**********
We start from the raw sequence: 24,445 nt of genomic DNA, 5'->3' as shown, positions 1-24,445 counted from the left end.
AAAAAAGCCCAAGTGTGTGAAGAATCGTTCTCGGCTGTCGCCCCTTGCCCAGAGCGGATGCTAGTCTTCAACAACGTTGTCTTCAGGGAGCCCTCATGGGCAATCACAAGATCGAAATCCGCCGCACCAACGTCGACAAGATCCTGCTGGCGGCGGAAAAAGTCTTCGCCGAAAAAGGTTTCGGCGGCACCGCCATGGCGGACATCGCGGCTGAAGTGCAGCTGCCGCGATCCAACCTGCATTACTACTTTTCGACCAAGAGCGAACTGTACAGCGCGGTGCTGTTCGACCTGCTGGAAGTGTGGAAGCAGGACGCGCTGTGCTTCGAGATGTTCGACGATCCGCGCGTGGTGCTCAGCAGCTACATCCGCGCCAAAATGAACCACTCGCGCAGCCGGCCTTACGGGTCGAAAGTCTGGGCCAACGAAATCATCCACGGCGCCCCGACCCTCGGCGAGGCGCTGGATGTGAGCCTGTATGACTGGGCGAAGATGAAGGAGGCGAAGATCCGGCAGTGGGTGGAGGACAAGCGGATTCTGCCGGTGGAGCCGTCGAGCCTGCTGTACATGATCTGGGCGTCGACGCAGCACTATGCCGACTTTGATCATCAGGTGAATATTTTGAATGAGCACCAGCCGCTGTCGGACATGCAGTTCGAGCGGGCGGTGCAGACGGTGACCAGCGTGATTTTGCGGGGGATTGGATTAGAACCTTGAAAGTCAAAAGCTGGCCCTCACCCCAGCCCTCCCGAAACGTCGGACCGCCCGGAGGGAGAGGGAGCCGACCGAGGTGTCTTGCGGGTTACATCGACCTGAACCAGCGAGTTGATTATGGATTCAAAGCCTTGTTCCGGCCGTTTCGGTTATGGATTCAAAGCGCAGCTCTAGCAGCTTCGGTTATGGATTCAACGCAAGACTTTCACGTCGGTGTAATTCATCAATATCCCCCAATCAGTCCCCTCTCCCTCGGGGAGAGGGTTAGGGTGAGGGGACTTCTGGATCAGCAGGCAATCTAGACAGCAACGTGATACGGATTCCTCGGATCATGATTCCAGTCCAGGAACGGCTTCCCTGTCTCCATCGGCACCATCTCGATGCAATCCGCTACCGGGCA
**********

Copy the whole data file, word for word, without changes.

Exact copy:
We start from the raw sequence: 24,445 nt of genomic DNA, 5'->3' as shown, positions 1-24,445 counted from the left end.
AAAAAAGCCCAAGTGTGTGAAGAATCGTTCTCGGCTGTCGCCCCTTGCCCAGAGCGGATGCTAGTCTTCAACAACGTTGTCTTCAGGGAGCCCTCATGGGCAATCACAAGATCGAAATCCGCCGCACCAACGTCGACAAGATCCTGCTGGCGGCGGAAAAAGTCTTCGCCGAAAAAGGTTTCGGCGGCACCGCCATGGCGGACATCGCGGCTGAAGTGCAGCTGCCGCGATCCAACCTGCATTACTACTTTTCGACCAAGAGCGAACTGTACAGCGCGGTGCTGTTCGACCTGCTGGAAGTGTGGAAGCAGGACGCGCTGTGCTTCGAGATGTTCGACGATCCGCGCGTGGTGCTCAGCAGCTACATCCGCGCCAAAATGAACCACTCGCGCAGCCGGCCTTACGGGTCGAAAGTCTGGGCCAACGAAATCATCCACGGCGCCCCGACCCTCGGCGAGGCGCTGGATGTGAGCCTGTATGACTGGGCGAAGATGAAGGAGGCGAAGATCCGGCAGTGGGTGGAGGACAAGCGGATTCTGCCGGTGGAGCCGTCGAGCCTGCTGTACATGATCTGGGCGTCGACGCAGCACTATGCCGACTTTGATCATCAGGTGAATATTTTGAATGAGCACCAGCCGCTGTCGGACATGCAGTTCGAGCGGGCGGTGCAGACGGTGACCAGCGTGATTTTGCGGGGGATTGGATTAGAACCTTGAAAGTCAAAAGCTGGCCCTCACCCCAGCCCTCCCGAAACGTCGGACCGCCCGGAGGGAGAGGGAGCCGACCGAGGTGTCTTGCGGGTTACATCGACCTGAACCAGCGAGTTGATTATGGATTCAAAGCCTTGTTCCGGCCGTTTCGGTTATGGATTCAAAGCGCAGCTCTAGCAGCTTCGGTTATGGATTCAACGCAAGACTTTCACGTCGGTGTAATTCATCAATATCCCCCAATCAGTCCCCTCTCCCTCGGGGAGAGGGTTAGGGTGAGGGGACTTCTGGATCAGCAGGCAATCTAGACAGCAACGTGATACGGATTCCTCGGATCATGATTCCAGTCCAGGAACGGCTTCCCTGTCTCCATCGGCACCATCTCGATGCAATCCGCTACCGGGCA